• We treat our customers like family. We don't just fix problems . . . We recommend and implement better cost effective solutions.
  • We are not just another vendor . . . We are a part of your team. All the advantages of high priced full time employment without the cost.
  • We are not in the Technical Services business . . . We are in the Customer Satisfaction business.

Experts in Paging Infrastructure

  • Glenayre, Motorola, Unipage, etc.
  • Excellent Service Contracts
  • Full Service—Beyond Factory Support
  • Contracts for Glenayre and other Systems starting at $100
  • Making systems More Reliable and MORE PROFITABLE for over 30 years.

Please see our web site for exciting solutions designed specifically for the Wireless Industry. We also maintain a diagnostic lab and provide important repair and replacement parts services for Motorola and Glenayre equipment. Call or e-mail us for more information.

Easy Solutions
3220 San Simeon Way
Plano, Texas 75023

Vaughan Bowden
Telephone: 972-898-1119

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Easy Solutions

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Product Support Services, Inc.

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Repair and Refurbishment Services

pssi logo


Product Support Services, Inc.

511 South Royal Lane
Coppell, Texas 75019
(972) 462-3970 Ext. 261 left arrow left arrow

PSSI is the industry leader in reverse logistics, our services include depot repair, product returns management, RMA and RTV management, product audit, test, refurbishment, re-kitting and value recovery.

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CTIA Asks Congress to Keep FCC Powers Limited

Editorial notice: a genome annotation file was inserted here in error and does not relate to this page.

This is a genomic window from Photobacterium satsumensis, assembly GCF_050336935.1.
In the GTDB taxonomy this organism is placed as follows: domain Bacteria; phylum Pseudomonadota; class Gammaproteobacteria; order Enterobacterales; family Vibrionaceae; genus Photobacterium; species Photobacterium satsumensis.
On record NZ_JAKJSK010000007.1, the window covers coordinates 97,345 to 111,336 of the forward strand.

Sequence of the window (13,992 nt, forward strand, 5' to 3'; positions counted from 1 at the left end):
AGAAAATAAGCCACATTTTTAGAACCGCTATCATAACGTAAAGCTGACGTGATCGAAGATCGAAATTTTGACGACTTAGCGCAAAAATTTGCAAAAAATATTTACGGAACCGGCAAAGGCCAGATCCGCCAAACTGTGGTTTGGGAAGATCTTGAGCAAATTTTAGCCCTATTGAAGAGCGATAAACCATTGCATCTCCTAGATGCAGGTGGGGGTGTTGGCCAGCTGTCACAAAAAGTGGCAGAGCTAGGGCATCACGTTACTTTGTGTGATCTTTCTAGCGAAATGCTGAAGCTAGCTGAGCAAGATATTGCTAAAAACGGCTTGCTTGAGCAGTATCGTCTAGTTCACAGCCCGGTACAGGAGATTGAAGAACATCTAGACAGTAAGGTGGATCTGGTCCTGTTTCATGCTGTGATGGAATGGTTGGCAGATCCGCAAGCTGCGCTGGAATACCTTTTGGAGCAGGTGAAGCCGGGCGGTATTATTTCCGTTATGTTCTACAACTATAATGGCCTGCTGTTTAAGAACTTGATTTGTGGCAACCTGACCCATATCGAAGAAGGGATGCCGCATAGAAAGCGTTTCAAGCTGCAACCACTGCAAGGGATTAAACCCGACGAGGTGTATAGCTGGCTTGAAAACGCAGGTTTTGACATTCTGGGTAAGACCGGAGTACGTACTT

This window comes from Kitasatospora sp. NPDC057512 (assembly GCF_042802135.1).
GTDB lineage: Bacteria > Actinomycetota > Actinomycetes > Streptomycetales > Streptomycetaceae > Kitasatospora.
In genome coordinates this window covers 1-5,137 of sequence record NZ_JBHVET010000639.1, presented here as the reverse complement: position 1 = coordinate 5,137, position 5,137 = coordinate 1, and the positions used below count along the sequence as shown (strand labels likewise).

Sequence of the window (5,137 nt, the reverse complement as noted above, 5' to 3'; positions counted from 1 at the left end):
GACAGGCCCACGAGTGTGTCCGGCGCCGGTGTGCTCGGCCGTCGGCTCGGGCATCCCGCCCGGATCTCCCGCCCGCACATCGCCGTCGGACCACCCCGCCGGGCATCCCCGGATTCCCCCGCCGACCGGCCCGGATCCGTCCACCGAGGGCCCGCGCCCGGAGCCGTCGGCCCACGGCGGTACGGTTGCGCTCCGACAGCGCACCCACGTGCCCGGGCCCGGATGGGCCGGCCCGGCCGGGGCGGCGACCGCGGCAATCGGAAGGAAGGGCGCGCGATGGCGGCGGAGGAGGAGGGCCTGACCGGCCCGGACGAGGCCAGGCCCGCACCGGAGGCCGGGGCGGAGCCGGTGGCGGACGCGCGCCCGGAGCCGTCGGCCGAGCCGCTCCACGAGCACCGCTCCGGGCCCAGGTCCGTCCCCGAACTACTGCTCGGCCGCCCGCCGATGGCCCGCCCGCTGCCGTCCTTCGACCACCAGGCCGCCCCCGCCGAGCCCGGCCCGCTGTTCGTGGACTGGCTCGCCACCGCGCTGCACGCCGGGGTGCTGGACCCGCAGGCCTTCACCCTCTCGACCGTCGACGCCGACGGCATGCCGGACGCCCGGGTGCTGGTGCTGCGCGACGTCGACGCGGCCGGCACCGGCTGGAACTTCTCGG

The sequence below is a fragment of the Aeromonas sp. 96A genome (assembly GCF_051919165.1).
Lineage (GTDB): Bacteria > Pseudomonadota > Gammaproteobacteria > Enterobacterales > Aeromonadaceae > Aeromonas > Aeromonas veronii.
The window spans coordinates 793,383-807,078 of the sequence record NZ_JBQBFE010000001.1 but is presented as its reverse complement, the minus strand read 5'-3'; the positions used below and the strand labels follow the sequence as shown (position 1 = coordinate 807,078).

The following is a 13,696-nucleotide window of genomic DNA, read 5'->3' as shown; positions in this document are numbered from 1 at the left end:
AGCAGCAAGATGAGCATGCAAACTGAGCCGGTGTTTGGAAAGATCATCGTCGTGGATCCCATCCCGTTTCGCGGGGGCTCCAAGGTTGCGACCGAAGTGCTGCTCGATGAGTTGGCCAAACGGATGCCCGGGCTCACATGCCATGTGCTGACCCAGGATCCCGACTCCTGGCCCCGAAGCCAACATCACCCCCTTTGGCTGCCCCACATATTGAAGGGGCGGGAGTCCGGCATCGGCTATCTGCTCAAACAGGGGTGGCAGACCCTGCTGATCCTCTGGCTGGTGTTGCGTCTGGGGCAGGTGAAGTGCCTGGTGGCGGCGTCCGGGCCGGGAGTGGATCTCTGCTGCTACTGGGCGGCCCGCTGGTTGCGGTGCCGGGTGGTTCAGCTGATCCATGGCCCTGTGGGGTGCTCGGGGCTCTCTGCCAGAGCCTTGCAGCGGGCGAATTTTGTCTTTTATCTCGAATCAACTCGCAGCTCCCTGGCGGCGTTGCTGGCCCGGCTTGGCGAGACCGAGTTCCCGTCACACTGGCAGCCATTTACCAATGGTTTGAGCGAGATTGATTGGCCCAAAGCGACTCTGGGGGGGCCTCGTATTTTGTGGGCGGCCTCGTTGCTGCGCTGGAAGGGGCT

Mon, 06/16/2014 - 10:50am
Andrew Berg

CTIA is pushing for a diminished regulatory role for the FCC as the House Committee on Energy and Commerce seeks to reform the Communications Act of 1934.

In response to a white paper released in May by the House Committee on Energy and Commerce, CTIA asks congress to recognize the industry for its competitiveness and seek "light touch" regulations by the FCC.

CTIA is asking that Congress narrow the Commission’s authority to regulate only in specific areas where competition might not necessarily produce the desired result, for instance to ensure emergency communications in underserved areas.

The Wireless Association also recognized the FCC's role in helping ensure competition when considering IP-based communications, and also in facilitating the release of more spectrum. On the whole, however, CTIA argued that wireless industry can regulate itself through robust competition.

"As the wireless industry continues to thrive based on the FCC’s current light regulatory touch, Congress should ensure that any updates to its competition policies maintain and extend that approach," the filing states.

In addition to keeping the FCC's oversight limited, CTIA asked that Congress be allowed to review the Commissions powers on a regular basis.

"CTIA agrees that, particularly in light of rapid technological changes, Congress should regularly review the scope of the FCC’s authority. The FCC has not been subject to reauthorization since 1991," the filing states, adding that had the FCC been subject to more periodic review the type of comprehensive re-write of the Act now contemplated by Congress could possibly be avoided.

Source: WirelessWEEK

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Leavitt Communications

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its stil here

It's still here — the tried and true Motorola Alphamate 250. Now owned, supported, and available from Leavitt Communications. Call us for new or reconditioned units, parts, manuals, and repairs.

We also offer refurbished Alphamate 250's, Alphamate IIs, the original Alphamate and new and refurbished pagers, pager repairs, pager parts and accessories. We are FULL SERVICE in Paging!

E-mail Phil Leavitt ( ) for pricing and delivery information or for a list of other available paging and two-way related equipment.